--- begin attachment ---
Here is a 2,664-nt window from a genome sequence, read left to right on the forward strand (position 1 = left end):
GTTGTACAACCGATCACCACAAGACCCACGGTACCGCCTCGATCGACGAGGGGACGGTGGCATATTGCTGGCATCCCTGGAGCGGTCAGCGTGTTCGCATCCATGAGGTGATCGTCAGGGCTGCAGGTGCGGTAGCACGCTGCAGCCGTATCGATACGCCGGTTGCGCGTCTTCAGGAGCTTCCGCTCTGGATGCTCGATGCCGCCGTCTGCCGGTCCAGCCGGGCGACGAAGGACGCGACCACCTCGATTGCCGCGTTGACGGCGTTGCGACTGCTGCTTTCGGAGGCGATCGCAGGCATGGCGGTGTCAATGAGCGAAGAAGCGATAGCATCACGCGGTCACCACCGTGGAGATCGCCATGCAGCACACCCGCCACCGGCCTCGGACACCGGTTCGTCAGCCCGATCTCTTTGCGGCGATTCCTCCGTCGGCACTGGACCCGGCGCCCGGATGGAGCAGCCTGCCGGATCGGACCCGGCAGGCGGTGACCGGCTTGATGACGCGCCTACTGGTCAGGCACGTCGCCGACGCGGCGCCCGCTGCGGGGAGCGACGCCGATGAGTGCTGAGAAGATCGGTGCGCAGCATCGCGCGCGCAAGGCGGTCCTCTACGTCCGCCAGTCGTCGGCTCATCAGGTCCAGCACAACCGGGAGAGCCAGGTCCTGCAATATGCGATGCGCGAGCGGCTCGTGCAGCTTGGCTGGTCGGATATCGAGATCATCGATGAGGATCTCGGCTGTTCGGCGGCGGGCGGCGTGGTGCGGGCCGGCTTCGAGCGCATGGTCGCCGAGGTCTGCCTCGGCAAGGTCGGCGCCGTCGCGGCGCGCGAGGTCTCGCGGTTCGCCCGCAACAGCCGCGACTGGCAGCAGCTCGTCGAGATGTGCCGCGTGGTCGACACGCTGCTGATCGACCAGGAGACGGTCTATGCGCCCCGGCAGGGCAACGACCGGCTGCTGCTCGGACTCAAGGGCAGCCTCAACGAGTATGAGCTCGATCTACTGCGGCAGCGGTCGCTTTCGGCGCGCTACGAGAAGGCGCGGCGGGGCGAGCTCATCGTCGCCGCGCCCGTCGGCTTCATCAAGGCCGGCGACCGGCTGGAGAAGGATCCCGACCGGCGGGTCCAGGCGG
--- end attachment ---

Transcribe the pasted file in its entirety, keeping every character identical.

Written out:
Here is a 2,664-nt window from a genome sequence, read left to right on the forward strand (position 1 = left end):
GTTGTACAACCGATCACCACAAGACCCACGGTACCGCCTCGATCGACGAGGGGACGGTGGCATATTGCTGGCATCCCTGGAGCGGTCAGCGTGTTCGCATCCATGAGGTGATCGTCAGGGCTGCAGGTGCGGTAGCACGCTGCAGCCGTATCGATACGCCGGTTGCGCGTCTTCAGGAGCTTCCGCTCTGGATGCTCGATGCCGCCGTCTGCCGGTCCAGCCGGGCGACGAAGGACGCGACCACCTCGATTGCCGCGTTGACGGCGTTGCGACTGCTGCTTTCGGAGGCGATCGCAGGCATGGCGGTGTCAATGAGCGAAGAAGCGATAGCATCACGCGGTCACCACCGTGGAGATCGCCATGCAGCACACCCGCCACCGGCCTCGGACACCGGTTCGTCAGCCCGATCTCTTTGCGGCGATTCCTCCGTCGGCACTGGACCCGGCGCCCGGATGGAGCAGCCTGCCGGATCGGACCCGGCAGGCGGTGACCGGCTTGATGACGCGCCTACTGGTCAGGCACGTCGCCGACGCGGCGCCCGCTGCGGGGAGCGACGCCGATGAGTGCTGAGAAGATCGGTGCGCAGCATCGCGCGCGCAAGGCGGTCCTCTACGTCCGCCAGTCGTCGGCTCATCAGGTCCAGCACAACCGGGAGAGCCAGGTCCTGCAATATGCGATGCGCGAGCGGCTCGTGCAGCTTGGCTGGTCGGATATCGAGATCATCGATGAGGATCTCGGCTGTTCGGCGGCGGGCGGCGTGGTGCGGGCCGGCTTCGAGCGCATGGTCGCCGAGGTCTGCCTCGGCAAGGTCGGCGCCGTCGCGGCGCGCGAGGTCTCGCGGTTCGCCCGCAACAGCCGCGACTGGCAGCAGCTCGTCGAGATGTGCCGCGTGGTCGACACGCTGCTGATCGACCAGGAGACGGTCTATGCGCCCCGGCAGGGCAACGACCGGCTGCTGCTCGGACTCAAGGGCAGCCTCAACGAGTATGAGCTCGATCTACTGCGGCAGCGGTCGCTTTCGGCGCGCTACGAGAAGGCGCGGCGGGGCGAGCTCATCGTCGCCGCGCCCGTCGGCTTCATCAAGGCCGGCGACCGGCTGGAGAAGGATCCCGACCGGCGGGTCCAGGCGG